Australian report urges ban on foreign political donations
With concerns over Chinese political influence in Australia and Russian interference in the U.S. presidential election, an Australian parliamentary...
With concerns over Chinese political influence in Australia and Russian interference in the U.S. presidential election, an Australian parliamentary committee on Friday recommended a ban on political donations from foreign companies and individuals.
Unlike the U.S. and many other countries that ban foreign donations, Australian law has never distinguished between donors from Australia and overseas.
But the Joint Standing Committee on Electoral Matters recommended a ban on foreign donations to registered political parties and associated entities.
"It is a matter of national sovereignty that only Australians should have the power to influence Australian politics and elections," said committee chair Linda Reynolds.
The opposition rejected the committee's recommendation that the ban should also apply to environmental and activist groups involved in politics.
Former President Barack Obama's administration last year called for the Australian system to be reformed to remove the influence of Chinese political donations. China is Australia's most lucrative trading partner and largest source of foreign political funds.
In September, then-Ambassador John Berry said the United States was surprised by the amount of Chinese money and influence in Australian politics and wanted Australia to resolve the foreign donation issue.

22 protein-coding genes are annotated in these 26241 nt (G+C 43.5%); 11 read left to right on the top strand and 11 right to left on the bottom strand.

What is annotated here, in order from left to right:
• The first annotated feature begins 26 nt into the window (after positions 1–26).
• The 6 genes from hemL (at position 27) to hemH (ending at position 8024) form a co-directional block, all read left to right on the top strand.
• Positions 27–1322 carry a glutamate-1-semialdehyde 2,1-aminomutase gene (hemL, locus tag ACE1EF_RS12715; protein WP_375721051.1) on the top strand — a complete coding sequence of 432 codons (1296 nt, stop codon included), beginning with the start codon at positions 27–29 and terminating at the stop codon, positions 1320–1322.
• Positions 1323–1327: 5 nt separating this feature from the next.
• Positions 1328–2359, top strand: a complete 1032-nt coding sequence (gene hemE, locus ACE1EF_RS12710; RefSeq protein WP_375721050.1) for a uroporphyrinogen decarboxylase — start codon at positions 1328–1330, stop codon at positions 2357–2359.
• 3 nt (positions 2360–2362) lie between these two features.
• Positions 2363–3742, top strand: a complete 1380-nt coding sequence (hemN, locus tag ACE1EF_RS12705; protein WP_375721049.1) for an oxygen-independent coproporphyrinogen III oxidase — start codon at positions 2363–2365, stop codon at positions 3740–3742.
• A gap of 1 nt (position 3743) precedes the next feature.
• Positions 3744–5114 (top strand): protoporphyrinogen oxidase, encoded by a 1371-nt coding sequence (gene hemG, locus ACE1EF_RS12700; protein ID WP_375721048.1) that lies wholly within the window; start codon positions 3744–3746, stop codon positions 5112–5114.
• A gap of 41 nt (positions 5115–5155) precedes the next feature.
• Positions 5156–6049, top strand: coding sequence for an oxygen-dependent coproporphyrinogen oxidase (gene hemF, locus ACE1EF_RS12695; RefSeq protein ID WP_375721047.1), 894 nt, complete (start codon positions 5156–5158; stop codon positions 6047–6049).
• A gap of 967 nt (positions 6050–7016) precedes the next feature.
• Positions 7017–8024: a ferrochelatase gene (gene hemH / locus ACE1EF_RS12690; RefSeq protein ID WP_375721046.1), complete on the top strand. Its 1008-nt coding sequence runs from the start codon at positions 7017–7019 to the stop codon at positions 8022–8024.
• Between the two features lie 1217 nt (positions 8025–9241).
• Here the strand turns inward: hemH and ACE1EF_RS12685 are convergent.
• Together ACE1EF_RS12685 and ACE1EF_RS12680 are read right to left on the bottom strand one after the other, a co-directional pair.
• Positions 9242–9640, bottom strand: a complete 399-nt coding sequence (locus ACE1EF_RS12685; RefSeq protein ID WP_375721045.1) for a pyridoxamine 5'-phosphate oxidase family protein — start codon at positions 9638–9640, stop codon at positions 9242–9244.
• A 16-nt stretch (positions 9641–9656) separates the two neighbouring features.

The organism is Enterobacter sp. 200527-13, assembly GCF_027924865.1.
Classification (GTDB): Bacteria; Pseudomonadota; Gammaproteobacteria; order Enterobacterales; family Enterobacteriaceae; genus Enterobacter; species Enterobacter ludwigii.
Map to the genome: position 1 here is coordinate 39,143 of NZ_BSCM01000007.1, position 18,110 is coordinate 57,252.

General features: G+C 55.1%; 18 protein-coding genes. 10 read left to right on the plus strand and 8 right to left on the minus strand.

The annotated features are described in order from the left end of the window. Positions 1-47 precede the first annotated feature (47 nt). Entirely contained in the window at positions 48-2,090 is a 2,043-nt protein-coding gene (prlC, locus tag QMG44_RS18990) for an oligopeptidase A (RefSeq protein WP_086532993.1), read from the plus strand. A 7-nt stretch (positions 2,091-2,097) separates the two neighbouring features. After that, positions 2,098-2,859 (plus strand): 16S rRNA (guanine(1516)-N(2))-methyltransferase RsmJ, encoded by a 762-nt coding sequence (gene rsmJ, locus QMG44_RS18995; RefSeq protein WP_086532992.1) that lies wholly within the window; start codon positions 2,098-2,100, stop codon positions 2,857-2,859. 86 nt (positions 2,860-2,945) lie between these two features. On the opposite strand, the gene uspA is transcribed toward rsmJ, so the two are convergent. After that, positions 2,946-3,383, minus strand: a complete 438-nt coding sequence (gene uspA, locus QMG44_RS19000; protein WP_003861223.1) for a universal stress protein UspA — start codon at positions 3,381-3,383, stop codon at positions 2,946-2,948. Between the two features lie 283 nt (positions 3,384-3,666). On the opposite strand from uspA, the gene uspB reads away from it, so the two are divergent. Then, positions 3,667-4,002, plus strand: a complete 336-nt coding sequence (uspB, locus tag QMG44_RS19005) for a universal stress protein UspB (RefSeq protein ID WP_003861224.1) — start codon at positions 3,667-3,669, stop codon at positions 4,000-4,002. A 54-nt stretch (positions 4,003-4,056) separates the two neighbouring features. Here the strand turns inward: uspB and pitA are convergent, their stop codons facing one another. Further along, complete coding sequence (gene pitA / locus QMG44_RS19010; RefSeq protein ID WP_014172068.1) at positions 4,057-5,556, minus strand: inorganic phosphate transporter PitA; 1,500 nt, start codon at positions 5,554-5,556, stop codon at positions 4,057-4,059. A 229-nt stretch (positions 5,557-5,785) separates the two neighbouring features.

A week earlier, the opposition Labor Party called for foreign political donations to be banned after Labor Sen. Sam Dastyari stepped down from a senior role for asking a Chinese company to pay a 1,670 Australian dollar ($1,250) travel bill.
While Dastyari broke no law, he acknowledged that having the Sydney-based company Top Education Institute pay a personal bill was wrong. Lawmakers in the conservative government have also been tainted by Chinese largesse.
Three government lawmakers accepted Rolex watches gifted by a Chinese businessman but returned them after discovering the $28,000 timepieces were not fake.
Prime Minister Malcom Turnbull advocates more transparency in Australian politics, pointing to multiple allegations of Russian interference in President Donald Trump's election in November.
"Overseas events, as well as those here in Australia, have shown us that the Australian people must be confident that our electoral process is free from foreign intervention or interference," Turnbull said in a speech last month.
Opposition lawmakers said in a report that recent examples of foreign electoral interference in countries including the United States "make action urgent" in reforming the Australian system. A Labor government introduced a bill to ban foreign donations in 2010, but it never became law.100653 GMT Mar 17